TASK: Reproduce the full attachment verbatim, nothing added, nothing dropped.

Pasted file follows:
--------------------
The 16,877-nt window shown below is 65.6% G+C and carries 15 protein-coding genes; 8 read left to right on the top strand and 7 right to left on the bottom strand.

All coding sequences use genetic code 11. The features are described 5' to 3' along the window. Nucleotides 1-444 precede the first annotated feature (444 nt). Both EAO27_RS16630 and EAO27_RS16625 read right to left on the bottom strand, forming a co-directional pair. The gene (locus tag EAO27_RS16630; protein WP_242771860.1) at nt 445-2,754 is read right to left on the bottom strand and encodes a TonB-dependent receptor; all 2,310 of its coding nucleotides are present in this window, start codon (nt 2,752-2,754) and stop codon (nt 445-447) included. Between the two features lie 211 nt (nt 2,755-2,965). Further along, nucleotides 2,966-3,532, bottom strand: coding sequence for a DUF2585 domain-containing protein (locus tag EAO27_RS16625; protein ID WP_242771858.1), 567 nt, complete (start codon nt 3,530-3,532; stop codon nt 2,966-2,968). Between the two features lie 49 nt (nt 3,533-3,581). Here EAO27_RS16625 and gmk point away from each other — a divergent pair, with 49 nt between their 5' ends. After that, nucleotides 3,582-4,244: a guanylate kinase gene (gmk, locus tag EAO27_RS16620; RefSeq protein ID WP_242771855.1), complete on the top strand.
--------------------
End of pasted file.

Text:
The 16,877-nt window shown below is 65.6% G+C and carries 15 protein-coding genes; 8 read left to right on the top strand and 7 right to left on the bottom strand.

All coding sequences use genetic code 11. The features are described 5' to 3' along the window. Nucleotides 1-444 precede the first annotated feature (444 nt). Both EAO27_RS16630 and EAO27_RS16625 read right to left on the bottom strand, forming a co-directional pair. The gene (locus tag EAO27_RS16630; protein WP_242771860.1) at nt 445-2,754 is read right to left on the bottom strand and encodes a TonB-dependent receptor; all 2,310 of its coding nucleotides are present in this window, start codon (nt 2,752-2,754) and stop codon (nt 445-447) included. Between the two features lie 211 nt (nt 2,755-2,965). Further along, nucleotides 2,966-3,532, bottom strand: coding sequence for a DUF2585 domain-containing protein (locus tag EAO27_RS16625; protein ID WP_242771858.1), 567 nt, complete (start codon nt 3,530-3,532; stop codon nt 2,966-2,968). Between the two features lie 49 nt (nt 3,533-3,581). Here EAO27_RS16625 and gmk point away from each other — a divergent pair, with 49 nt between their 5' ends. After that, nucleotides 3,582-4,244: a guanylate kinase gene (gmk, locus tag EAO27_RS16620; RefSeq protein ID WP_242771855.1), complete on the top strand.